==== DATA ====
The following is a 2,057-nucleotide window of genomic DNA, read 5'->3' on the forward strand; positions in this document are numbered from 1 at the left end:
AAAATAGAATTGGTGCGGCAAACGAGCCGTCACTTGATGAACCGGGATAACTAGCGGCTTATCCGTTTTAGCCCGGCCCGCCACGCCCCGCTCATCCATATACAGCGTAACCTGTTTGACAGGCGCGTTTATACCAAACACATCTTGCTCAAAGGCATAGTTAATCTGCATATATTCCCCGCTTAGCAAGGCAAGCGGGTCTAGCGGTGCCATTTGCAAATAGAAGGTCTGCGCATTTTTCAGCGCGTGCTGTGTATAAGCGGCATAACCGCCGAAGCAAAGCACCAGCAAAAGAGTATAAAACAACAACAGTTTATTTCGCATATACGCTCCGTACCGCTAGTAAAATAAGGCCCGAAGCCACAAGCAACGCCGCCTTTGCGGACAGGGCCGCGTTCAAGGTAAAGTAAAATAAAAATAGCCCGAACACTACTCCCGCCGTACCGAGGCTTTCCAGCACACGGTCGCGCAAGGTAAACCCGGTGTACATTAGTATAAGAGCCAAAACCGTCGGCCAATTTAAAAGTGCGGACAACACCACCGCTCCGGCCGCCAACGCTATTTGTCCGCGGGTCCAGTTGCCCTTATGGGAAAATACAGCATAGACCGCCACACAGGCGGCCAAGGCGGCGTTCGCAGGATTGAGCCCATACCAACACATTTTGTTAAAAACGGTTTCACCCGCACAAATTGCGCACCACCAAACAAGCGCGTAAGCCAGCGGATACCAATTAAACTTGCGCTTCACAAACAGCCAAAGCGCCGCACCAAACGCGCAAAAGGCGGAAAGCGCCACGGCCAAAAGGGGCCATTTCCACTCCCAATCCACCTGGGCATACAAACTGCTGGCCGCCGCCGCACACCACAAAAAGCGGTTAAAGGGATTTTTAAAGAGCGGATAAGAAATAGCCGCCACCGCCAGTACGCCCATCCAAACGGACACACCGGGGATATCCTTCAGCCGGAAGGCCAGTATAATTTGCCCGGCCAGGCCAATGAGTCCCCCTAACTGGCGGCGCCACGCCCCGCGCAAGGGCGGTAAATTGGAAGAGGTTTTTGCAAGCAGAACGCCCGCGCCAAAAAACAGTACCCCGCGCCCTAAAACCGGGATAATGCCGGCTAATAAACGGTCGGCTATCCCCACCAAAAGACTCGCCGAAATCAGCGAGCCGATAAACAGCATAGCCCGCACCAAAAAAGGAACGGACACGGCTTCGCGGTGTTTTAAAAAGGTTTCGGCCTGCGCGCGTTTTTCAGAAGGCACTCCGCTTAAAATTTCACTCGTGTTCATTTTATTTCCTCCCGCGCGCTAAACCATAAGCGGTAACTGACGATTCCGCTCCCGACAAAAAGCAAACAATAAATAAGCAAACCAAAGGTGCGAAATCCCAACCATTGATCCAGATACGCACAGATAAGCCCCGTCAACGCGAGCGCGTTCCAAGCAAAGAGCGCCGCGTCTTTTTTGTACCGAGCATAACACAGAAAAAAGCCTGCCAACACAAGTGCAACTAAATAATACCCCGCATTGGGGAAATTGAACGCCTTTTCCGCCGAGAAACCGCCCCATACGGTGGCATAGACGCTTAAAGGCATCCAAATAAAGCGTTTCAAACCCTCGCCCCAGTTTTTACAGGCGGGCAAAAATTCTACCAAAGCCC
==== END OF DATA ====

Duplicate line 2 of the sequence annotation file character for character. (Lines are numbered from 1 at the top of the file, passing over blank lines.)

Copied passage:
AAAATAGAATTGGTGCGGCAAACGAGCCGTCACTTGATGAACCGGGATAACTAGCGGCTTATCCGTTTTAGCCCGGCCCGCCACGCCCCGCTCATCCATATACAGCGTAACCTGTTTGACAGGCGCGTTTATACCAAACACATCTTGCTCAAAGGCATAGTTAATCTGCATATATTCCCCGCTTAGCAAGGCAAGCGGGTCTAGCGGTGCCATTTGCAAATAGAAGGTCTGCGCATTTTTCAGCGCGTGCTGTGTATAAGCGGCATAACCGCCGAAGCAAAGCACCAGCAAAAGAGTATAAAACAACAACAGTTTATTTCGCATATACGCTCCGTACCGCTAGTAAAATAAGGCCCGAAGCCACAAGCAACGCCGCCTTTGCGGACAGGGCCGCGTTCAAGGTAAAGTAAAATAAAAATAGCCCGAACACTACTCCCGCCGTACCGAGGCTTTCCAGCACACGGTCGCGCAAGGTAAACCCGGTGTACATTAGTATAAGAGCCAAAACCGTCGGCCAATTTAAAAGTGCGGACAACACCACCGCTCCGGCCGCCAACGCTATTTGTCCGCGGGTCCAGTTGCCCTTATGGGAAAATACAGCATAGACCGCCACACAGGCGGCCAAGGCGGCGTTCGCAGGATTGAGCCCATACCAACACATTTTGTTAAAAACGGTTTCACCCGCACAAATTGCGCACCACCAAACAAGCGCGTAAGCCAGCGGATACCAATTAAACTTGCGCTTCACAAACAGCCAAAGCGCCGCACCAAACGCGCAAAAGGCGGAAAGCGCCACGGCCAAAAGGGGCCATTTCCACTCCCAATCCACCTGGGCATACAAACTGCTGGCCGCCGCCGCACACCACAAAAAGCGGTTAAAGGGATTTTTAAAGAGCGGATAAGAAATAGCCGCCACCGCCAGTACGCCCATCCAAACGGACACACCGGGGATATCCTTCAGCCGGAAGGCCAGTATAATTTGCCCGGCCAGGCCAATGAGTCCCCCTAACTGGCGGCGCCACGCCCCGCGCAAGGGCGGTAAATTGGAAGAGGTTTTTGCAAGCAGAACGCCCGCGCCAAAAAACAGTACCCCGCGCCCTAAAACCGGGATAATGCCGGCTAATAAACGGTCGGCTATCCCCACCAAAAGACTCGCCGAAATCAGCGAGCCGATAAACAGCATAGCCCGCACCAAAAAAGGAACGGACACGGCTTCGCGGTGTTTTAAAAAGGTTTCGGCCTGCGCGCGTTTTTCAGAAGGCACTCCGCTTAAAATTTCACTCGTGTTCATTTTATTTCCTCCCGCGCGCTAAACCATAAGCGGTAACTGACGATTCCGCTCCCGACAAAAAGCAAACAATAAATAAGCAAACCAAAGGTGCGAAATCCCAACCATTGATCCAGATACGCACAGATAAGCCCCGTCAACGCGAGCGCGTTCCAAGCAAAGAGCGCCGCGTCTTTTTTGTACCGAGCATAACACAGAAAAAAGCCTGCCAACACAAGTGCAACTAAATAATACCCCGCATTGGGGAAATTGAACGCCTTTTCCGCCGAGAAACCGCCCCATACGGTGGCATAGACGCTTAAAGGCATCCAAATAAAGCGTTTCAAACCCTCGCCCCAGTTTTTACAGGCGGGCAAAAATTCTACCAAAGCCC